It's been three weeks Facebook-free, when, in an attempt to choose substance over opiate, I subscribed to The Economist and deleted my Facebook account. Now when I need a Facebook fix, I must instead read analysis of the impact of climate change on Malaysian fishermen.
Mary's (that's me) law of obsession states that obsession can be neither created nor destroyed, although it can change form—and has taken effect. Instead of trawling Facebook photo albums, I'm trawling information, and have already decided it's time to subscribe to Harper's again. Blogs like fivethirtyeight.com and politico.com are showing up on my recent visits tab.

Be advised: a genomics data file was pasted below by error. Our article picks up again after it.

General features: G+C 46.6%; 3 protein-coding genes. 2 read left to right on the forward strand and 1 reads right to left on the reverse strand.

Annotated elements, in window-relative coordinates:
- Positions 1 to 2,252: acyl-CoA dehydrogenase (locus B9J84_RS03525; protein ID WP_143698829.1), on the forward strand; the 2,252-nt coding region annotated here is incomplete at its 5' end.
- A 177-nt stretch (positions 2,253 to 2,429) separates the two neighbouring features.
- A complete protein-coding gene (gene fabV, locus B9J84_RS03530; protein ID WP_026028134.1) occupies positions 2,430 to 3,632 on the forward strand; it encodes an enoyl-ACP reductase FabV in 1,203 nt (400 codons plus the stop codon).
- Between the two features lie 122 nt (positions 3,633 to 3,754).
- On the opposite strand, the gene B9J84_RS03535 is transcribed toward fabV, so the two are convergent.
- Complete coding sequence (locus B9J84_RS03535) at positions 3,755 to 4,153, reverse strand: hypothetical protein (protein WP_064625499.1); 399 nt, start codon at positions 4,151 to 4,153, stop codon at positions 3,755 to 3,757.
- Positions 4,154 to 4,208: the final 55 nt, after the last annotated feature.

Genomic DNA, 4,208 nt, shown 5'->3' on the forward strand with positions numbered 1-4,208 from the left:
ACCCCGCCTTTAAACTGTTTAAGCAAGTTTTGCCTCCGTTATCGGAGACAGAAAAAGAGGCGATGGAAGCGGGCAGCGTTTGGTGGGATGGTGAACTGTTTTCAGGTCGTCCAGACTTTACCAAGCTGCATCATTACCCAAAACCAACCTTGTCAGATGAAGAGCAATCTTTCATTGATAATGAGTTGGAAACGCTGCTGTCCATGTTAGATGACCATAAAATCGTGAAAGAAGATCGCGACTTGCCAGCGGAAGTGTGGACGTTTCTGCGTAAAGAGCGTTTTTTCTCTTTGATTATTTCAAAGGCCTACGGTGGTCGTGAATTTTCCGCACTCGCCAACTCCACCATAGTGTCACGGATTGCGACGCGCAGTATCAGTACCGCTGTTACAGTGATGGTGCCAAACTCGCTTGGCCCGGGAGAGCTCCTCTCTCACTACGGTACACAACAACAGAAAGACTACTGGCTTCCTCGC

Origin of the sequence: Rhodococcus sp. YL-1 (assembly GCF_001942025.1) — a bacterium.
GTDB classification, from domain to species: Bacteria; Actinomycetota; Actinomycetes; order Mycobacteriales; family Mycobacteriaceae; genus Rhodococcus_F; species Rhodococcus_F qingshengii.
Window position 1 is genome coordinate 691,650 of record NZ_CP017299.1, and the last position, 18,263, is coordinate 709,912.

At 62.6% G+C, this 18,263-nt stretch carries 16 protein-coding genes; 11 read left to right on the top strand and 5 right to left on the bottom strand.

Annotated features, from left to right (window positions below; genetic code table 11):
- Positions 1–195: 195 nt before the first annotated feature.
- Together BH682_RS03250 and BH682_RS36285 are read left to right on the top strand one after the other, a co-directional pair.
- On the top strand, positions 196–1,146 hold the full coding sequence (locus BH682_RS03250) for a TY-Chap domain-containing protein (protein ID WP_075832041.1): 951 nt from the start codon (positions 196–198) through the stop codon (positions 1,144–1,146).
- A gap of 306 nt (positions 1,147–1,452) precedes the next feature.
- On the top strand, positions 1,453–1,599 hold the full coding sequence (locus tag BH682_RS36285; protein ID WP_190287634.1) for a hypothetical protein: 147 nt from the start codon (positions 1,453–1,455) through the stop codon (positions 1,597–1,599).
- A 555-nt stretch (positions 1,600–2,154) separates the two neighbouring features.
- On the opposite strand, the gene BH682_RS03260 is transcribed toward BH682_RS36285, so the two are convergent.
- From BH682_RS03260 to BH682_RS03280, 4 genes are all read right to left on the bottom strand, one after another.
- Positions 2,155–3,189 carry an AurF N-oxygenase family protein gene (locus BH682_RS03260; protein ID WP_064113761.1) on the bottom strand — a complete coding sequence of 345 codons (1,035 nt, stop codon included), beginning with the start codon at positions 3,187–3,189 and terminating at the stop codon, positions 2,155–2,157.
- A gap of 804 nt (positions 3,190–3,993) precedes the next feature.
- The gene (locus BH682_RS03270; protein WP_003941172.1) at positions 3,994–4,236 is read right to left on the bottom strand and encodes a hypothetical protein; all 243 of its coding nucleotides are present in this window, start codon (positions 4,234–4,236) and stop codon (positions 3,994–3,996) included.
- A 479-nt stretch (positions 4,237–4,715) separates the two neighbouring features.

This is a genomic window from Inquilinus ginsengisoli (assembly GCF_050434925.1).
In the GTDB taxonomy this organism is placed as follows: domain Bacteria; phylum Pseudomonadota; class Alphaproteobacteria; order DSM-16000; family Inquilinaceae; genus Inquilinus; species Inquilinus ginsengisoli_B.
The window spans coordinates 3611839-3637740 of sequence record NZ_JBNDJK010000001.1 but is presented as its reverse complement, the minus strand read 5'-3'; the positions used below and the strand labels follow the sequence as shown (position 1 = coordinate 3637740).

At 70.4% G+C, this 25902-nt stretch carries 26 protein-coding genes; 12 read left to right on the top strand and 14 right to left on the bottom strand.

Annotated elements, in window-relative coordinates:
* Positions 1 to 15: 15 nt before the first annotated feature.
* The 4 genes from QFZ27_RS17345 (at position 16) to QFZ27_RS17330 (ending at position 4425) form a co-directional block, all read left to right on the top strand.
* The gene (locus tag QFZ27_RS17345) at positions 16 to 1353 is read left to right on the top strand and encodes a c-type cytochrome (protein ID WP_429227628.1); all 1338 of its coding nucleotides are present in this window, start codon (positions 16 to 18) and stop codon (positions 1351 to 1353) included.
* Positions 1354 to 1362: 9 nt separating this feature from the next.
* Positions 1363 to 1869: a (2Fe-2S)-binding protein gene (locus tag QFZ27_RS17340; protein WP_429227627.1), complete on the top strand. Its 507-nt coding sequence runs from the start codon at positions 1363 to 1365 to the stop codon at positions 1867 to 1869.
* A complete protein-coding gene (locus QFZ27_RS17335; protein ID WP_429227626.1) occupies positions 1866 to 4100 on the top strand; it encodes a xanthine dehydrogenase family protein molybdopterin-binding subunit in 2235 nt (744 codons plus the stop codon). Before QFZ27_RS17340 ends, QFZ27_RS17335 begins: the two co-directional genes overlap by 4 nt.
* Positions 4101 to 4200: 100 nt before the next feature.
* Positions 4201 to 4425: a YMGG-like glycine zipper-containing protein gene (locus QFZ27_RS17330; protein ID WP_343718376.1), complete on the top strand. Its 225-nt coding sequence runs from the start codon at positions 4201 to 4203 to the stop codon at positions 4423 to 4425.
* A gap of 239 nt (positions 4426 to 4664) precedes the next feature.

It dawns on me to wonder what Teabaggers actually stand for. Look, there are five official Tea Party web sites. Tea Partiers don't like illegal immigrants or government regulation. But they are different from conservatives because, well I can't tell. Love home foreclosures? Like the Gulf filled with oil? Become a Tea Partier!
Speaking of the Gulf, why does Britain have nothing to say about the BP oil spill? Shouldn't their government be stepping up? What do I don't know I don't know about the governance of global companies? Off to the on-line British papers. Now here's a bit in the Telegraph UK: in order to gain permission to drill off the coast, BP had promised it could handle a spill ten times the size of the current spill, no problemo. Criminal charges are a-brewin . . . not only that . . .Wadaminit! Quitting FB was supposed to return me to my novel-in-progress, kids, lawn, business, preparing fresh healthy dinners, etceterah, not plunge me deeper into the bowels of the internet. The internet is a formidable adversary to actually living, but I'm off to prepare for a meeting.